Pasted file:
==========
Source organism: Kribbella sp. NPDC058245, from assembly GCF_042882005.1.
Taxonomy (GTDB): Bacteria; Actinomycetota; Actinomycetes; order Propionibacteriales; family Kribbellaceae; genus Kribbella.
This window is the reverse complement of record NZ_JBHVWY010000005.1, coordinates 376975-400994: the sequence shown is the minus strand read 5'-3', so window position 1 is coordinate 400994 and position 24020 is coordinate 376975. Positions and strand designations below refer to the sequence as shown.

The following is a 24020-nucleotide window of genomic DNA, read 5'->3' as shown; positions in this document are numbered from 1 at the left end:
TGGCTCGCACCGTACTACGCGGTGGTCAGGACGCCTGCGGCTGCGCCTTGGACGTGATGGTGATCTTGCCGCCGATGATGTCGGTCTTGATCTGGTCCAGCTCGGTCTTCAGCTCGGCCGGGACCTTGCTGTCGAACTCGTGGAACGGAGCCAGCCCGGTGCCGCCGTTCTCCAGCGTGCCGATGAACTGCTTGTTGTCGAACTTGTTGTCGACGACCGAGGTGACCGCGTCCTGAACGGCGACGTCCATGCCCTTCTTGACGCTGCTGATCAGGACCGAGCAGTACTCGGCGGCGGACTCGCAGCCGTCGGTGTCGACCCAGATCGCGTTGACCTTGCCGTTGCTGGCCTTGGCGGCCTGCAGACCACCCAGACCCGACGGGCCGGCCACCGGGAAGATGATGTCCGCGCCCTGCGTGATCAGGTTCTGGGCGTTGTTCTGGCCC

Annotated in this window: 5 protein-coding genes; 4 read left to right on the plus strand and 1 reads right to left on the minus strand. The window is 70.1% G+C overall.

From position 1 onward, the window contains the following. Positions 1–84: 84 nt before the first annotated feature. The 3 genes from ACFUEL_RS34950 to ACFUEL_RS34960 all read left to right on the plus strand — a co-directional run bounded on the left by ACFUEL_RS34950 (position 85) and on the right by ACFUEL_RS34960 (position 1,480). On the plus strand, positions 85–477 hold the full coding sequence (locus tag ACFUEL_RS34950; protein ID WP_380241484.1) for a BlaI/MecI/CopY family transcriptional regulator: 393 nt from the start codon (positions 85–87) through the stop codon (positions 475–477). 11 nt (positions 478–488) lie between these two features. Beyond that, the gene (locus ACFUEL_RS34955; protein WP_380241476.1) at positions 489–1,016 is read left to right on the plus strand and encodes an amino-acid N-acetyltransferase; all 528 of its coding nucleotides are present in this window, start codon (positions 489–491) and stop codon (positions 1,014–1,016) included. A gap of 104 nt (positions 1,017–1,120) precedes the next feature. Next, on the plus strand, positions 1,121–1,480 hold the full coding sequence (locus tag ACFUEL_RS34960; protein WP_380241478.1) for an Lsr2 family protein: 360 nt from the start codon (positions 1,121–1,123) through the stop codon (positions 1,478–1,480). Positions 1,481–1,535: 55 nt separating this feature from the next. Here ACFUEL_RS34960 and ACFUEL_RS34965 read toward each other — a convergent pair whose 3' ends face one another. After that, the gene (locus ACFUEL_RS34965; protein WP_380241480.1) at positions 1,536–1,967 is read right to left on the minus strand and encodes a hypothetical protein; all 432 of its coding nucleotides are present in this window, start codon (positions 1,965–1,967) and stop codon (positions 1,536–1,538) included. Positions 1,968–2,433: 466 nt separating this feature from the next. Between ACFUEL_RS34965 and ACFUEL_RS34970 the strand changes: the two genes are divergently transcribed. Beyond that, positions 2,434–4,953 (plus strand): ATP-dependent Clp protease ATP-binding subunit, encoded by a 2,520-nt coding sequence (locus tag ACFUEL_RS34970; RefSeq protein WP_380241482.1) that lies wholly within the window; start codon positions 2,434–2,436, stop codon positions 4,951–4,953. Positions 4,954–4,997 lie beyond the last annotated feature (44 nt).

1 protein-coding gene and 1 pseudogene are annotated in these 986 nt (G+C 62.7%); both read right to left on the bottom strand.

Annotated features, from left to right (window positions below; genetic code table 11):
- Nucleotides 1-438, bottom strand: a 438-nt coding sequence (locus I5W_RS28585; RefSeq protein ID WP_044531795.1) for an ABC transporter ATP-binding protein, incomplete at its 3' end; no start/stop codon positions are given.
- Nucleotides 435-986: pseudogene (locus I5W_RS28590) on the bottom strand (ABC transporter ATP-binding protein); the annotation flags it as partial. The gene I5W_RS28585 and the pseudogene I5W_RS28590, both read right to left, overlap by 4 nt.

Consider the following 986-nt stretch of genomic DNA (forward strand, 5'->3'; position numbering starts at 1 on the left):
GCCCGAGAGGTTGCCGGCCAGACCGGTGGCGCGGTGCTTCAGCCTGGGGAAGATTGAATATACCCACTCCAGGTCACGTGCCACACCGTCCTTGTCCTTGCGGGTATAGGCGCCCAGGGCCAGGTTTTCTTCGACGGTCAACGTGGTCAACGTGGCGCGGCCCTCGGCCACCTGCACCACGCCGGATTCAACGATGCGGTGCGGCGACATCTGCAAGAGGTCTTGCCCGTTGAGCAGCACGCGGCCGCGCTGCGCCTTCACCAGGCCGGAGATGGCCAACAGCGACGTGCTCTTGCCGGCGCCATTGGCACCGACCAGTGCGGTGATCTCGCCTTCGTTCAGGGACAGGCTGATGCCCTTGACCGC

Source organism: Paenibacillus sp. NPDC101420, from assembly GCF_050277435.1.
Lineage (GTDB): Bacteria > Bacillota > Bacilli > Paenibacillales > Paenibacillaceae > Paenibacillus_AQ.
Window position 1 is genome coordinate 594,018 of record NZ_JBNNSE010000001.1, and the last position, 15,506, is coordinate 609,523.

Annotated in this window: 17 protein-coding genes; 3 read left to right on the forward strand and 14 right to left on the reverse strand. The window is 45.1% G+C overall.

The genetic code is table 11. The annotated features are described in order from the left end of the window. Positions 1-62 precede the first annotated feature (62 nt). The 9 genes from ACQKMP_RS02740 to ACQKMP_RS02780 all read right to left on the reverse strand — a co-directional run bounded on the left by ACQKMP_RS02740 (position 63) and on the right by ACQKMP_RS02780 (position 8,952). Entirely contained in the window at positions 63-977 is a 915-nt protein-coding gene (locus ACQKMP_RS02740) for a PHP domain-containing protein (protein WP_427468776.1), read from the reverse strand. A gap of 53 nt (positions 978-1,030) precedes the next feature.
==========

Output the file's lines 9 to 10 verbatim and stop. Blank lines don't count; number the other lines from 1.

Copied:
Annotated features, from left to right (window positions below; genetic code table 11):
- Nucleotides 1-438, bottom strand: a 438-nt coding sequence (locus I5W_RS28585; RefSeq protein ID WP_044531795.1) for an ABC transporter ATP-binding protein, incomplete at its 3' end; no start/stop codon positions are given.